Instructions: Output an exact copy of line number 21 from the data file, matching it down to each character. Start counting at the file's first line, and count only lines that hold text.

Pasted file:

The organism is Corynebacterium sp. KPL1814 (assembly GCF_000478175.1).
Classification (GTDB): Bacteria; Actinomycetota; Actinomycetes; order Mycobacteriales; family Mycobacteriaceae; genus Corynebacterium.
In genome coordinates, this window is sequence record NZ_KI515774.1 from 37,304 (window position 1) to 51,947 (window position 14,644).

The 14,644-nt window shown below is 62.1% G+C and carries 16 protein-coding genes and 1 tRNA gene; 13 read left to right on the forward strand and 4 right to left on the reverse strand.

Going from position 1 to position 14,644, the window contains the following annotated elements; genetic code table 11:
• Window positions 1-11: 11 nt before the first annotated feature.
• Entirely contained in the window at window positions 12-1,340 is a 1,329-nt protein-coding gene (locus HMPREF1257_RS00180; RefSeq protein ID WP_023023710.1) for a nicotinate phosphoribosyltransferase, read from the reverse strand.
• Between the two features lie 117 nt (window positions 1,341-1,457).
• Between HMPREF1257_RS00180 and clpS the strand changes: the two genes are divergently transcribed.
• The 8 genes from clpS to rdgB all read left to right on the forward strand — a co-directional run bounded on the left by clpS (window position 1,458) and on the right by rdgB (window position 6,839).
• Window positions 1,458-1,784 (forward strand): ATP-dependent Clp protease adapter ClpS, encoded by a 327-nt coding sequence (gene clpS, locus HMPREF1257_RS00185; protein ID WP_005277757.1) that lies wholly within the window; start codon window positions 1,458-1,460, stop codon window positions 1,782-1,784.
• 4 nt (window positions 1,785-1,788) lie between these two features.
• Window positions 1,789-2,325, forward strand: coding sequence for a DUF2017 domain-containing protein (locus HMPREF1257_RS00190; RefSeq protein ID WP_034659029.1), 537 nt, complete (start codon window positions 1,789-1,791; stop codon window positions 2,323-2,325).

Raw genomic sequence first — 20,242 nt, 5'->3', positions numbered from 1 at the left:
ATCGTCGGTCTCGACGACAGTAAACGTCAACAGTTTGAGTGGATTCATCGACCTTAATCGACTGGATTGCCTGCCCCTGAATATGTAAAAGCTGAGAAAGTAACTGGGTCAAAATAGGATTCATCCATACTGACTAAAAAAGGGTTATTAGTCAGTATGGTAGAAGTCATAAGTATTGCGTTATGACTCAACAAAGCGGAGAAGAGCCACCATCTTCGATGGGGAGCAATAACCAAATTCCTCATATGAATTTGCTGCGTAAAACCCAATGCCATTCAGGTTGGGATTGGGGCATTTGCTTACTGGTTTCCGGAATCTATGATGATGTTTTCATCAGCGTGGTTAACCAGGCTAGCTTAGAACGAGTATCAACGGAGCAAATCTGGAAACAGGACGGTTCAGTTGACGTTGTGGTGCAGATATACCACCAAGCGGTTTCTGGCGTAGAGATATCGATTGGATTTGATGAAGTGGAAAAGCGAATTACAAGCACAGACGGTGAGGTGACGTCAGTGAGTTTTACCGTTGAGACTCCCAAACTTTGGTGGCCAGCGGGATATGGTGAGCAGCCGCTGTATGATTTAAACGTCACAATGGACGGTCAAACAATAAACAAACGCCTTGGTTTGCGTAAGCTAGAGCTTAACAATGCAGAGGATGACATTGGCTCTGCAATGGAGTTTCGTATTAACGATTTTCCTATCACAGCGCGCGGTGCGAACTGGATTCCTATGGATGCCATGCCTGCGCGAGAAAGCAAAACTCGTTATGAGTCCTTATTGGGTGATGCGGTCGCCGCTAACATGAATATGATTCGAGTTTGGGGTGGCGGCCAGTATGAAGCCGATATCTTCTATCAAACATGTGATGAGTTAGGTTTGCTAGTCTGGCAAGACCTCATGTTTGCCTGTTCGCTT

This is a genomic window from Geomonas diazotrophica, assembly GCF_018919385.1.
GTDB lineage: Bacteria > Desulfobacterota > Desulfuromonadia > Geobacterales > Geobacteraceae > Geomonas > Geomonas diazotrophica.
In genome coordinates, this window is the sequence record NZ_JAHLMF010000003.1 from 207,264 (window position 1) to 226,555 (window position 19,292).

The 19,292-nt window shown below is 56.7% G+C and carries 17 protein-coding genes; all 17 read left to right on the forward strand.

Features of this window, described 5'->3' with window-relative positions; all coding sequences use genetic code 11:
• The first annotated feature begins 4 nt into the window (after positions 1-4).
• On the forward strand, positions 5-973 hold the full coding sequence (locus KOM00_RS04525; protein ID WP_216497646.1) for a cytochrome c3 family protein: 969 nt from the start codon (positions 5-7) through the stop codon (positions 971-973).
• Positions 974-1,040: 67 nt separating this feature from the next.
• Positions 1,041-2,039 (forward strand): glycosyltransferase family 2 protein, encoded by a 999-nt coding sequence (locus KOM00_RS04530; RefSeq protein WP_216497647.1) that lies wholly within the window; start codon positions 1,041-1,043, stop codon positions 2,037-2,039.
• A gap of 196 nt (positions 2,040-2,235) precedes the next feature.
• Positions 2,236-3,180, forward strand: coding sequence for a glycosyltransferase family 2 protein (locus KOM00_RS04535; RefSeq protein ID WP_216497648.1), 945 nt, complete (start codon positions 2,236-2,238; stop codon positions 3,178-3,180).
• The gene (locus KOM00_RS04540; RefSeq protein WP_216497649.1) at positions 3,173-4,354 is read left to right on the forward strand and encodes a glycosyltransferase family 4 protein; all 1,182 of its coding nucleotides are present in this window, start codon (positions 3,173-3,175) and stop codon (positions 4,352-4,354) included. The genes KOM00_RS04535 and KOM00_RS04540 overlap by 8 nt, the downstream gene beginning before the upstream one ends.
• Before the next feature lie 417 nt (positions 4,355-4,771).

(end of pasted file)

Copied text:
• The first annotated feature begins 4 nt into the window (after positions 1-4).